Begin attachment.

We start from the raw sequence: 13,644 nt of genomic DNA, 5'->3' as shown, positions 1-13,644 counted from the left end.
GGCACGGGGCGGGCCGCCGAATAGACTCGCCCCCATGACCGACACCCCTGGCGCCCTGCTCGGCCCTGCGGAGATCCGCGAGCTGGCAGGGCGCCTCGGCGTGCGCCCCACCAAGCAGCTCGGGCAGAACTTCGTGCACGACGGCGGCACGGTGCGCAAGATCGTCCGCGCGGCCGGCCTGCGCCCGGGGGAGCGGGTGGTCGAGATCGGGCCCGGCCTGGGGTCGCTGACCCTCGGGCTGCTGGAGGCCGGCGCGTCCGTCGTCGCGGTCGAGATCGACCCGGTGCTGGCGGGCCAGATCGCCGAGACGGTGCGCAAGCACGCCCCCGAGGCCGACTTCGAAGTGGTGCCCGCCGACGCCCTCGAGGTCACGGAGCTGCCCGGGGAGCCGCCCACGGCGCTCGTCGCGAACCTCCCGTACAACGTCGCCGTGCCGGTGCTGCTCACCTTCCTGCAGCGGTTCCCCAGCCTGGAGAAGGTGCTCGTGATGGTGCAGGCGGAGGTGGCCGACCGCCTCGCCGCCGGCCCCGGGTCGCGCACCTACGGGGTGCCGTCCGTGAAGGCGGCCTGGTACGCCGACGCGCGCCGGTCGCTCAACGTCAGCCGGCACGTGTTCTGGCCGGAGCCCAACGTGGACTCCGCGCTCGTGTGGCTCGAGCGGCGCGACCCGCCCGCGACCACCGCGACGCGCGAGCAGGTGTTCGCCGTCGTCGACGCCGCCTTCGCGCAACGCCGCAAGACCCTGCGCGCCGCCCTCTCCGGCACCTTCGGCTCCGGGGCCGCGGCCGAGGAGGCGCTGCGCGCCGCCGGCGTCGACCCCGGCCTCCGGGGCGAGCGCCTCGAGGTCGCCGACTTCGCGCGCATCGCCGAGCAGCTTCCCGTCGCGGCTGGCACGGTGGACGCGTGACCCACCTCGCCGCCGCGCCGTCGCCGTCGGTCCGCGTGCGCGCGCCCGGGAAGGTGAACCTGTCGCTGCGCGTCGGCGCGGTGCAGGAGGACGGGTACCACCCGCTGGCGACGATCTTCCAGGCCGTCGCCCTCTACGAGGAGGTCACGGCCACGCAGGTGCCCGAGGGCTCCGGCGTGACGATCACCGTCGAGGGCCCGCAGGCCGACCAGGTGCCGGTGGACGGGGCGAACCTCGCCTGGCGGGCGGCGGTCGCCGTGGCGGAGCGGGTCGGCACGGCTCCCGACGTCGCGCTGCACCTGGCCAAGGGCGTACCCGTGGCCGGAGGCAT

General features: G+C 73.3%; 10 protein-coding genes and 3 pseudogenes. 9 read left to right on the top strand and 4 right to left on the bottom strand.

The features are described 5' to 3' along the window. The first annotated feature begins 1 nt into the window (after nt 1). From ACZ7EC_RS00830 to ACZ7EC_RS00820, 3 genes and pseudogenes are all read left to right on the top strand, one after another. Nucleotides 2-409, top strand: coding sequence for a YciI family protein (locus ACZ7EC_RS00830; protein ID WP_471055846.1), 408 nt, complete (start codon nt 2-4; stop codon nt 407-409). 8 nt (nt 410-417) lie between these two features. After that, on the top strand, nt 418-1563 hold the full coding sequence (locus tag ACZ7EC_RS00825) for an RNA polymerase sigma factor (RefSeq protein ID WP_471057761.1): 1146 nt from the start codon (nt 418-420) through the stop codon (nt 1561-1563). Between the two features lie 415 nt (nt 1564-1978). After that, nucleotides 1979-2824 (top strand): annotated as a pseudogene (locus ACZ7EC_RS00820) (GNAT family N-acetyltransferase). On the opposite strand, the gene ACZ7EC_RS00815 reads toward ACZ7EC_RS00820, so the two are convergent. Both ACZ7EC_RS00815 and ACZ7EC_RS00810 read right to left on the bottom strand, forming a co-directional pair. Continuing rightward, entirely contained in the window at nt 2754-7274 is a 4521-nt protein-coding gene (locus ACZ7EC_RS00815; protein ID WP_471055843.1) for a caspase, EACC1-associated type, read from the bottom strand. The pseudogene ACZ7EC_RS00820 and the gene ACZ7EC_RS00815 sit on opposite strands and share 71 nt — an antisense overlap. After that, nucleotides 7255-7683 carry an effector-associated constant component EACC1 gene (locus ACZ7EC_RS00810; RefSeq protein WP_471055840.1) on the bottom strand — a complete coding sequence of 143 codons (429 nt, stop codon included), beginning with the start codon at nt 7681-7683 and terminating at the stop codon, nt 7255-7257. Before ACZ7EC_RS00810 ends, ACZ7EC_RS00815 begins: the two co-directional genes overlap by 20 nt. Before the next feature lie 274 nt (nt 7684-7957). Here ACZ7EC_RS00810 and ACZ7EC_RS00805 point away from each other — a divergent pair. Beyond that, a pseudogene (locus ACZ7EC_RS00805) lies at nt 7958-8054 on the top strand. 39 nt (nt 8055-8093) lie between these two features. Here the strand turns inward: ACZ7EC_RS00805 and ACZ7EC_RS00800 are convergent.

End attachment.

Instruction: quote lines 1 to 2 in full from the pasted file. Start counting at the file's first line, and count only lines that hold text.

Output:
We start from the raw sequence: 13,644 nt of genomic DNA, 5'->3' as shown, positions 1-13,644 counted from the left end.
GGCACGGGGCGGGCCGCCGAATAGACTCGCCCCCATGACCGACACCCCTGGCGCCCTGCTCGGCCCTGCGGAGATCCGCGAGCTGGCAGGGCGCCTCGGCGTGCGCCCCACCAAGCAGCTCGGGCAGAACTTCGTGCACGACGGCGGCACGGTGCGCAAGATCGTCCGCGCGGCCGGCCTGCGCCCGGGGGAGCGGGTGGTCGAGATCGGGCCCGGCCTGGGGTCGCTGACCCTCGGGCTGCTGGAGGCCGGCGCGTCCGTCGTCGCGGTCGAGATCGACCCGGTGCTGGCGGGCCAGATCGCCGAGACGGTGCGCAAGCACGCCCCCGAGGCCGACTTCGAAGTGGTGCCCGCCGACGCCCTCGAGGTCACGGAGCTGCCCGGGGAGCCGCCCACGGCGCTCGTCGCGAACCTCCCGTACAACGTCGCCGTGCCGGTGCTGCTCACCTTCCTGCAGCGGTTCCCCAGCCTGGAGAAGGTGCTCGTGATGGTGCAGGCGGAGGTGGCCGACCGCCTCGCCGCCGGCCCCGGGTCGCGCACCTACGGGGTGCCGTCCGTGAAGGCGGCCTGGTACGCCGACGCGCGCCGGTCGCTCAACGTCAGCCGGCACGTGTTCTGGCCGGAGCCCAACGTGGACTCCGCGCTCGTGTGGCTCGAGCGGCGCGACCCGCCCGCGACCACCGCGACGCGCGAGCAGGTGTTCGCCGTCGTCGACGCCGCCTTCGCGCAACGCCGCAAGACCCTGCGCGCCGCCCTCTCCGGCACCTTCGGCTCCGGGGCCGCGGCCGAGGAGGCGCTGCGCGCCGCCGGCGTCGACCCCGGCCTCCGGGGCGAGCGCCTCGAGGTCGCCGACTTCGCGCGCATCGCCGAGCAGCTTCCCGTCGCGGCTGGCACGGTGGACGCGTGACCCACCTCGCCGCCGCGCCGTCGCCGTCGGTCCGCGTGCGCGCGCCCGGGAAGGTGAACCTGTCGCTGCGCGTCGGCGCGGTGCAGGAGGACGGGTACCACCCGCTGGCGACGATCTTCCAGGCCGTCGCCCTCTACGAGGAGGTCACGGCCACGCAGGTGCCCGAGGGCTCCGGCGTGACGATCACCGTCGAGGGCCCGCAGGCCGACCAGGTGCCGGTGGACGGGGCGAACCTCGCCTGGCGGGCGGCGGTCGCCGTGGCGGAGCGGGTCGGCACGGCTCCCGACGTCGCGCTGCACCTGGCCAAGGGCGTACCCGTGGCCGGAGGCAT